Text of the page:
I'm a bit techy and like markdown, so I've had fun tinkering with marp. It is an extension for VSCode that turns your markdown into slides fairly easily. There are built in themes, but you can easily tweak the CSS yourself. Export out as HTML, PDF, or Powerpoint. It is free too!

If you are really into coding, there classic reveal js is the foundation of many online slides apps. Definitely takes some time to learn, but pretty powerful.

Of course, since I seem to bee singing the praises of Obsidian lately, I feel compelled to note that it has a built in markdown slides feature too.

2 points
maguay's avatar
@maguay (replying to @mister-chad )
12 months ago

@mister-chad Oh that's very cool. marp has a CLI version too; could imagine using that to export PDFs in bulk.

I didn't know Obsidian had a slides mode too! That app has everything!

1 point
NBNite's avatar
12 months ago

Before they moved over to a paid plan structure, our team would use Beautiful.ai - it was always a simple, clean, and modern experience. We don't make too many presentations and couldn't justify the spend when the team restructured and began charging for most features.

Now, we've been using a combination of Canva and most recently, Pitch - although we've yet to really test the waters with all of their collaboration tools. There are a lot of exciting features though and while it's a crowded space, I think they've tapped in some tools which will help them stand out.

2 points
maguay's avatar
@maguay (replying to @NBNite )
12 months ago

Ah nice, thanks for sharing @NBNite! Did you have anything specific you liked in Beautiful.ai that you haven't been able to find in other presentations apps since?

With Canva, how are you presenting the presentation once you've designed it? Inside Canva, or exporting the individual designs then putting them in PowerPoint or something later?

1 point
NBNite's avatar
@NBNite (replying to @maguay )
12 months ago

At the time that we were using Beatiful.ai, they seemed to be one of the only platforms around that offered a free word cloud designer with a variety of different design tools. This was about 1.5-2 years ago and since then, it seems as though it's become a fairly common/popular tool that isn't hard to come by.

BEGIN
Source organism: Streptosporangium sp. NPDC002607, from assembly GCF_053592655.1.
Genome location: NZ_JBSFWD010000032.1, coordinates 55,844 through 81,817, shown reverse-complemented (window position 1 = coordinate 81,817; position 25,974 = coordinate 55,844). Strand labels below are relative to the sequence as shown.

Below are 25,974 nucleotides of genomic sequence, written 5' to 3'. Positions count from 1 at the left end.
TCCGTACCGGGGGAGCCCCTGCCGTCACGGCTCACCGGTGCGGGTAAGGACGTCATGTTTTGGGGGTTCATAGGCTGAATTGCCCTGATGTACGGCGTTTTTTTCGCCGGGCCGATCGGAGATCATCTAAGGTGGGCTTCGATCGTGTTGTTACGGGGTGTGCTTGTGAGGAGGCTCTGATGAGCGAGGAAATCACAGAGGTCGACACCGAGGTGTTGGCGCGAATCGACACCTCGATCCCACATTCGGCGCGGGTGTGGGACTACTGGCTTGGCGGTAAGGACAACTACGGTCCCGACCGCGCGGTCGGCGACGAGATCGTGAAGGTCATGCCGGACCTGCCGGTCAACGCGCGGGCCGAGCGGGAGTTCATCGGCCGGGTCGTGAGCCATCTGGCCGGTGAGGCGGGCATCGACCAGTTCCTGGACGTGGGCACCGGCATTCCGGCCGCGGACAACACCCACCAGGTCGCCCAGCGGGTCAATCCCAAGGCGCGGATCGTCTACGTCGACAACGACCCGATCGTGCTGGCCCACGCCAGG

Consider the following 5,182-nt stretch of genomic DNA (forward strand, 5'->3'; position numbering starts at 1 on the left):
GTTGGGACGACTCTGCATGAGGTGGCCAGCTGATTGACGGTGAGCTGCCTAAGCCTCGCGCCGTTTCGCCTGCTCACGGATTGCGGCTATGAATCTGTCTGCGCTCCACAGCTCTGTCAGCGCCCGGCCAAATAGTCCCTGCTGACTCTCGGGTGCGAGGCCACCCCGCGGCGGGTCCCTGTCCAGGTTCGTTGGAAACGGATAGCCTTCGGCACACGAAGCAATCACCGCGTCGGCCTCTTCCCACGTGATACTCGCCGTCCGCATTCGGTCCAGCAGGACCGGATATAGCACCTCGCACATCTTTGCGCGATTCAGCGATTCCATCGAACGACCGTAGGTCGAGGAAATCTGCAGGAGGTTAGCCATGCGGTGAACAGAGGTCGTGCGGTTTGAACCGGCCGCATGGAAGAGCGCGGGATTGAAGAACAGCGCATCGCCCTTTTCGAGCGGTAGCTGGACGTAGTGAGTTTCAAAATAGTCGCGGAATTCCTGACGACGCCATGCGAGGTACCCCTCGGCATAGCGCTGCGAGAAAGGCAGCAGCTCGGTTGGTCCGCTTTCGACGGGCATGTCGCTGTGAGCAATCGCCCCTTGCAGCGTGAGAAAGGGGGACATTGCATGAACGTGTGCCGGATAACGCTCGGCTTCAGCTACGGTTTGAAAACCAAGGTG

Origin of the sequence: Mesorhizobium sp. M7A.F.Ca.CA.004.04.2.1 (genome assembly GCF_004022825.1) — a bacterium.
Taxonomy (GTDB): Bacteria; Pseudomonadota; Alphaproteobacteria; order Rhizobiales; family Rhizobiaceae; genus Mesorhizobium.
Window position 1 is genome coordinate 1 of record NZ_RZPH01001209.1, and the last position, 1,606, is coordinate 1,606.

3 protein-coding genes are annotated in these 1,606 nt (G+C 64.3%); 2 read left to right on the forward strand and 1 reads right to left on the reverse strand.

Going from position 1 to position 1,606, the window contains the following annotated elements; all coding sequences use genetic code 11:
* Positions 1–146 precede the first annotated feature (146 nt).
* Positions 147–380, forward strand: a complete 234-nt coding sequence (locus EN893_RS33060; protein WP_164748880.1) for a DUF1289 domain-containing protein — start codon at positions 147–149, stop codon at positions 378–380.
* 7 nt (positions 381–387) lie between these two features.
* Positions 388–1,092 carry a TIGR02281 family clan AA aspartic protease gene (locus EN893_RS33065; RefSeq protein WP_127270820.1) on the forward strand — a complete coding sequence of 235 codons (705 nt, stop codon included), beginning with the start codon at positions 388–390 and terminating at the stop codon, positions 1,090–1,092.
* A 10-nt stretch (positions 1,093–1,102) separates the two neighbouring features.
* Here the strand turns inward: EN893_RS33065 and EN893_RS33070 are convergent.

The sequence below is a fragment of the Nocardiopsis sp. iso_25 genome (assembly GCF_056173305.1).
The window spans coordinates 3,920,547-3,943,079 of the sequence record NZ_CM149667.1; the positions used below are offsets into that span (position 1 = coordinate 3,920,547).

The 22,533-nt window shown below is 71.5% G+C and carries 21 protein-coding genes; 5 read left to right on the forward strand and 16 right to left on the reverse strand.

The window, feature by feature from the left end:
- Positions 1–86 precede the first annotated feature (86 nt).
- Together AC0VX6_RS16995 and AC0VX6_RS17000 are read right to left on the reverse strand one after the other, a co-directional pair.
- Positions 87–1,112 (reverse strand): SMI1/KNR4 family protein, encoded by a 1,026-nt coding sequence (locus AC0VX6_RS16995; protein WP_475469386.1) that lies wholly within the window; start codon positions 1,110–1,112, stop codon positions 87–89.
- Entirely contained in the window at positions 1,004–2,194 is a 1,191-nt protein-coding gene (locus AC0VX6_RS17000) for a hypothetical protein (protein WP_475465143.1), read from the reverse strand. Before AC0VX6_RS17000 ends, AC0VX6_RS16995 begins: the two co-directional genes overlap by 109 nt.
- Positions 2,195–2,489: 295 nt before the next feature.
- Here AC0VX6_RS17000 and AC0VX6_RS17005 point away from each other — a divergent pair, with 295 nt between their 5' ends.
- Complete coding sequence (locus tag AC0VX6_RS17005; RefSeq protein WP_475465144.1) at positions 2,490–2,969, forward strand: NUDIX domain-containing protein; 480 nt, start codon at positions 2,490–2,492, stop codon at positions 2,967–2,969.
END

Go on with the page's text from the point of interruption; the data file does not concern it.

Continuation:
Regarding Canva, the majority of our presentations thus far (which have not been many) have been in person with 1-2 folks, so we've printed directly from Canva. Every month, it seems like they roll out new features to keep folks inside their platform and their presentation tools are no exception. Next time around, I think we'd try to stay native within their tool for any presentations given digitally.

2 points
ViktorTabori's avatar
@ViktorTabori (via Twitter)
12 months ago

1 point
maguay's avatar
a year ago

One presentation app I've liked for a while is Deckset, a Markdown presentation app. You basically outline your thoughts in a Markdown document, with headings separating each slide, then open it in Deckset and boom, you've got a presentation. You can add photos and GIF animations, use a few text-based options to set how the slides should look, but in general it's an app to keep you from tweaking. You just outline what you'll talk about and let Deckset turn it into a presentation.

If you needed to collaborate around a presentation, you'd just first collaborate around the content in Notion, Google Docs, or any other text collaboration app, and then have one person responsible to export the final Deckset deck.

You can present from the app itself, or you can export your deck as a PDF. If you then need to present it via Chromecast (as my team used to do in meetings, where we'd just use a TV with a Chromecast for presentations), you can open the PDF in Chrome and stream it just like you would any other Chrome tab.

1 point